Photo courtesy of the Congressional Hispanic Caucus Institute
At only 19, Bronx resident Limer Batista has been granted the privilege of working with Congress up on Capitol Hill.
Along with seven other university students from all over the country, Batista, a Baruch College sophomore, is part of the Congressional Hispanic Caucus Institute's (CHCI) first ever spring Congressional Internship Program.
Each intern is provided with housing, round-trip transportation and a stipend thanks to sponsors including Wal-Mart, Southwest Airlines, Comcast, PepsiCo and Toyota Motor North America, Inc.
Batista gained knowledge of the 12-week program at an informational session held by CHCI at her school. She interviewed with the office of Senator Debbie Stabenow from Michigan by phone and has been working with her office since arriving in Washington two months ago.
The interns attend weekly leadership and development sessions run by panels of Latino professionals and the heads of non-profit organizations. For their community service project, Batista and the other interns are working with the U.S. Census Bureau and are doing outreach work to the Latino communities in D.C. and Maryland through local churches and community-based programs.
"This has been an incredible opportunity and there is no better way to learn about the work of the legislative branch than to intern here," Batista said in an e-mail.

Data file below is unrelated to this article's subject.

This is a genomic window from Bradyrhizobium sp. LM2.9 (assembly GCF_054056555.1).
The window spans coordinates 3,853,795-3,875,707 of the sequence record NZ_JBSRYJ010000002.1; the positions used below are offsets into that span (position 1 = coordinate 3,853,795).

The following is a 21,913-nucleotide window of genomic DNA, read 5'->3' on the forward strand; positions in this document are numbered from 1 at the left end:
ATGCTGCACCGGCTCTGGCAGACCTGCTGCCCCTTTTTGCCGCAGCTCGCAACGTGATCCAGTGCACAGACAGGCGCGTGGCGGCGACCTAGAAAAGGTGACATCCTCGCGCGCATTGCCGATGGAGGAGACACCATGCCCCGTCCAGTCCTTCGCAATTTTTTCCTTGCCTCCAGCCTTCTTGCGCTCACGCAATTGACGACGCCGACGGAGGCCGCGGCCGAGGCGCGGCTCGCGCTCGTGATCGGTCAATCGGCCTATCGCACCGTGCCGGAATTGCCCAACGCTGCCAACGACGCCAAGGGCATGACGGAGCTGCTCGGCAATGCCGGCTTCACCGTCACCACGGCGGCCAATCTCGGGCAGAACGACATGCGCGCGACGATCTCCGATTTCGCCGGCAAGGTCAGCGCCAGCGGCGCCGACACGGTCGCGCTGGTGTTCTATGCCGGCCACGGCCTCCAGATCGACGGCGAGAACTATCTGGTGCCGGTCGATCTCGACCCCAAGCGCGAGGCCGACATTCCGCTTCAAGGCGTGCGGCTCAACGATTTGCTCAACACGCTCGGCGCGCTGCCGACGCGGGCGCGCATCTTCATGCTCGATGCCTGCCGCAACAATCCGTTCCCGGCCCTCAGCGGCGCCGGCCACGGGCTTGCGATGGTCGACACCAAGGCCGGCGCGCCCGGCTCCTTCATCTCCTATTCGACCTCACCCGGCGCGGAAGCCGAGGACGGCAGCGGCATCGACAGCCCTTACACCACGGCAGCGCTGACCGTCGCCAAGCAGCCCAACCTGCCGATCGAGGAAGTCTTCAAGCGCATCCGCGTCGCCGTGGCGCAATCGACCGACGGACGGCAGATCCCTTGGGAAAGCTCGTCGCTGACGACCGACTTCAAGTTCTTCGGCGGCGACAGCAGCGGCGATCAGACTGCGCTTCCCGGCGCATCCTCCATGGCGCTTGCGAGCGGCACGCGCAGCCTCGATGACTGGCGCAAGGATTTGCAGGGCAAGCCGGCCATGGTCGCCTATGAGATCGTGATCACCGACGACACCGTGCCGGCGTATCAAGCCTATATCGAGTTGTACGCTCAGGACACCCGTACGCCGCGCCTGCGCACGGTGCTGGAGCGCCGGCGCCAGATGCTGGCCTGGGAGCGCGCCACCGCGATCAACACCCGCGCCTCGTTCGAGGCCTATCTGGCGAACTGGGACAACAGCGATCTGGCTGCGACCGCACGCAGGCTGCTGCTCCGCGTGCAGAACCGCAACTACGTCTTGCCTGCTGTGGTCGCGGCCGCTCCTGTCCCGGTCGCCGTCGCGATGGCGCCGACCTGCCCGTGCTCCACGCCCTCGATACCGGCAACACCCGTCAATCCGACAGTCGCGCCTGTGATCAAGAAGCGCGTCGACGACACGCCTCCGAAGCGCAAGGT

She's also been reviewing funding requests from the state of Michigan. "It has been very engaging and I have learned a lot about this process," she said.
While in Washington, Batista has met many congressional members but feels she was impacted most by Juan Sepulveda, director of the White House Initiative on Hispanic Excellence, because of his work in ensuring Latinos get a good education.
According to Batista, there is no typical day on Capitol Hill. "Even though you might be doing the same thing, there is always that extra something that sparks your day," she said. "It is a very competitive and fast-paced environment which requires your energy and input to stay ahead of the game."
Upon returning to the Bronx, Batista plans on attending summer school and to continue working with the Pan American International High School in Queens. There she will help students prepare for college through the Latino Youth for Higher Education Program, which she joined a year ago.
Batista, who came to the United States after graduating high school in the Dominican Republic and lives on 176th Street near Jerome Avenue with her parents and two siblings, is currently studying political science. When she completes her undergraduate degree she plans on attending law school with the hopes of one day practicing public interest law within the non-profit and advocacy sector.